Making Scholarship Matter
Edited By Cynthia Gerstl-Pepin and Cynthia Reyes
Chapter Three: Reframing: We are not Public Intellectuals; We are Movement Intellectuals
← 30 | 31 → CHAPTER THREE
We Are Not Public Intellectuals; We Are Movement Intellectuals
MARGARITA MACHADO-CASAS, BELINDA BUSTOS FLORES, AND ENRIQUE MURILLO, JR.
The definition of the term “public” has expanded with increased access to the Internet, and scholars have begun to engage in an examination of contemporary academics as public intellectuals. Vásquez, Flores, and Clark (2013) remind us that: “It does not happen very often that three scholars who do not typically communicate with each other, approach a creative alliance in search of a common goal” (p. 111). In defining our role within the wider public sphere, we followed Vásquez et al.’s (2013) example for approaching the task “without hidden agendas and tripping all over each other’s self-importance” (p. 111). As we pondered the question of “Are we public intellectuals? How do we see ourselves? And how do we define what we do for our communities both academically and socially? We recognized the mutual respect and collegiality we had for one another. Moreover, we realized that although we knew each other’s work, we had not taken the opportunity to reflect on the collective impact and the wide-recognition we have achieved for our work as both change agents and scholars.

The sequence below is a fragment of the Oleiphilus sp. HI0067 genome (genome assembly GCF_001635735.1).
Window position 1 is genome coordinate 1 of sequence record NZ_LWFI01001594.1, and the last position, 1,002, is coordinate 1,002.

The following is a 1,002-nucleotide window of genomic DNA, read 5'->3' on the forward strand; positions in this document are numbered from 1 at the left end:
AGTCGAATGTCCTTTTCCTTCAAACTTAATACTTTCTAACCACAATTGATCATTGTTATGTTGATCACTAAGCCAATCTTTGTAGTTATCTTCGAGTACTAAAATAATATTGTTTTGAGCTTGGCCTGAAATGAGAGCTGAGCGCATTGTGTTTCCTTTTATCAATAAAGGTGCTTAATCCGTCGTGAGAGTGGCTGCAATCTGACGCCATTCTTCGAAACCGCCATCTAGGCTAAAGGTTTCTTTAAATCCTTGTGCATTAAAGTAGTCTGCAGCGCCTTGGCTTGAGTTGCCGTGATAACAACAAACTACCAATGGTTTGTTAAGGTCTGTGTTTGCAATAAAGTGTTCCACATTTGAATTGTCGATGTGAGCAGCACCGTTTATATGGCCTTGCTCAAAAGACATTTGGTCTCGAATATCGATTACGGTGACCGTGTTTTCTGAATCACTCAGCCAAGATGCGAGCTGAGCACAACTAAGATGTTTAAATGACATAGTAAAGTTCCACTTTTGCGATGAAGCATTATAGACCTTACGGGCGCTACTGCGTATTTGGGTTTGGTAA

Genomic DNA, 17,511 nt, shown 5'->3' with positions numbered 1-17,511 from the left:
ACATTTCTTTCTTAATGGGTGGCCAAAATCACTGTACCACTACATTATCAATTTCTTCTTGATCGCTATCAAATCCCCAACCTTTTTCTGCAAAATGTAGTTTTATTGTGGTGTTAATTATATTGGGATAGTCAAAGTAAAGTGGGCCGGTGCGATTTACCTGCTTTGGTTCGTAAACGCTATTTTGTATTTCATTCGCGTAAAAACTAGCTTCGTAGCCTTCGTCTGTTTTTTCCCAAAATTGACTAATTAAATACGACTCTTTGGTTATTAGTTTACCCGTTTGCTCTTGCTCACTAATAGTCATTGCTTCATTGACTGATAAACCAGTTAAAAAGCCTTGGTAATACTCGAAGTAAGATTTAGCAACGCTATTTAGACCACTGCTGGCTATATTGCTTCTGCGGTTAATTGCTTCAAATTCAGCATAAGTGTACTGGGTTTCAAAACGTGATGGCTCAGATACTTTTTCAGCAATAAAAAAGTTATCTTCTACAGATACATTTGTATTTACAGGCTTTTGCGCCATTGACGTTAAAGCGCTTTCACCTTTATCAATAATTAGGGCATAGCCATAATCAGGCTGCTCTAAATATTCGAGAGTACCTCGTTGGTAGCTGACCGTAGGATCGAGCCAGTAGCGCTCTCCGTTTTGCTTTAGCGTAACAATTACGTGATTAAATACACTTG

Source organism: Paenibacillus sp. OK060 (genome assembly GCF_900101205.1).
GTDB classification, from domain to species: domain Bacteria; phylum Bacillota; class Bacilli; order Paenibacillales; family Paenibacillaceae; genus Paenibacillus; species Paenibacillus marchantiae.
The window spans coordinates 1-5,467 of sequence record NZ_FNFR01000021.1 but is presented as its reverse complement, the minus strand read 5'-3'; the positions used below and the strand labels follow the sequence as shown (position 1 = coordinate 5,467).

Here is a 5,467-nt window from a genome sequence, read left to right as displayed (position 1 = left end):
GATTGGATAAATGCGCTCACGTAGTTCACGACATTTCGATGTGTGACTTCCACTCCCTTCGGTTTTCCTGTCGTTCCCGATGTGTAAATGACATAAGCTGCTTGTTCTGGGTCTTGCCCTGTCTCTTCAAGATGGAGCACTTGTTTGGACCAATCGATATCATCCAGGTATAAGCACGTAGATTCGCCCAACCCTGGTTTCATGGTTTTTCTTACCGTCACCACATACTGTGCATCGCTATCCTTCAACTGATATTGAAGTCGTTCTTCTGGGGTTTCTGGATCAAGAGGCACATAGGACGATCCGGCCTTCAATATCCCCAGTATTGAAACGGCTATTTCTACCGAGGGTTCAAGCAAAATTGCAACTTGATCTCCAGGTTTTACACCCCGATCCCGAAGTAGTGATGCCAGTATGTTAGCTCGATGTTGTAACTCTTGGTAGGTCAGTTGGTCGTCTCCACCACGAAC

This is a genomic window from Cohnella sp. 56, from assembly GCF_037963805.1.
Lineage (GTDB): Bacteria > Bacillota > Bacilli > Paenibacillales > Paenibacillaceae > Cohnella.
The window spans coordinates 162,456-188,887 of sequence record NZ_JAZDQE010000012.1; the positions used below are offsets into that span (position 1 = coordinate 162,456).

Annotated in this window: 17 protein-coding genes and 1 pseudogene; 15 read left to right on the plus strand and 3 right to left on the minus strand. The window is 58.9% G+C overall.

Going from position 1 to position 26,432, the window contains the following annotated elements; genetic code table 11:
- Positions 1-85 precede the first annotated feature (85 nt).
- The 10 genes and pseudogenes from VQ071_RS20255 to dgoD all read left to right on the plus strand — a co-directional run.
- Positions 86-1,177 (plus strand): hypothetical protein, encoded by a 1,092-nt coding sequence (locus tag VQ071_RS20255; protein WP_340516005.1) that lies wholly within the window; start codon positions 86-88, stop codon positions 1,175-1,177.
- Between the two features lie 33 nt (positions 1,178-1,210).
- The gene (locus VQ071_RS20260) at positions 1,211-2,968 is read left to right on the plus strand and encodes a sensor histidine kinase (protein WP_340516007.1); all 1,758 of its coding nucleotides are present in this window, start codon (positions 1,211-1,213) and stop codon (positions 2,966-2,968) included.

Compromiso y Necesidad de Ver Cambio
Our work has been driven by compromiso y necesidad de ver cambio (commitment and the necessity to see change) embodied in a desire to make a difference in...
You are not authenticated to view the full text of this chapter or article.
This site requires a subscription or purchase to access the full text of books or journals.
Do you have any questions? Contact us.Or login to access all content.